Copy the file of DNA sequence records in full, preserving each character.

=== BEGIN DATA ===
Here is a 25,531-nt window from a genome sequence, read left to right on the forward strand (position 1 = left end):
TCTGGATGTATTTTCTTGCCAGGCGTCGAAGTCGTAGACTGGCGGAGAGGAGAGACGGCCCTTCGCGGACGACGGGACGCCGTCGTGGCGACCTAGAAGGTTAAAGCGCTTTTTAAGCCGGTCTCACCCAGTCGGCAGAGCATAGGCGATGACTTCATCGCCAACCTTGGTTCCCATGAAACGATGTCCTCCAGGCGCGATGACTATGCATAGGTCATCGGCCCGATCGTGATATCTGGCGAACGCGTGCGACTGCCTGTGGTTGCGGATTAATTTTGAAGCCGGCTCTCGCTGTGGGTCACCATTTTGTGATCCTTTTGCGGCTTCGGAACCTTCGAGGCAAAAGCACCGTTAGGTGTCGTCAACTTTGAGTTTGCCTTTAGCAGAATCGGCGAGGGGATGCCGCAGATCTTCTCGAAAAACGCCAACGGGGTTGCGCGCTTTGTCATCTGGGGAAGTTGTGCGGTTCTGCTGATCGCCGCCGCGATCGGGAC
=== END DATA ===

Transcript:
Here is a 25,531-nt window from a genome sequence, read left to right on the forward strand (position 1 = left end):
TCTGGATGTATTTTCTTGCCAGGCGTCGAAGTCGTAGACTGGCGGAGAGGAGAGACGGCCCTTCGCGGACGACGGGACGCCGTCGTGGCGACCTAGAAGGTTAAAGCGCTTTTTAAGCCGGTCTCACCCAGTCGGCAGAGCATAGGCGATGACTTCATCGCCAACCTTGGTTCCCATGAAACGATGTCCTCCAGGCGCGATGACTATGCATAGGTCATCGGCCCGATCGTGATATCTGGCGAACGCGTGCGACTGCCTGTGGTTGCGGATTAATTTTGAAGCCGGCTCTCGCTGTGGGTCACCATTTTGTGATCCTTTTGCGGCTTCGGAACCTTCGAGGCAAAAGCACCGTTAGGTGTCGTCAACTTTGAGTTTGCCTTTAGCAGAATCGGCGAGGGGATGCCGCAGATCTTCTCGAAAAACGCCAACGGGGTTGCGCGCTTTGTCATCTGGGGAAGTTGTGCGGTTCTGCTGATCGCCGCCGCGATCGGGAC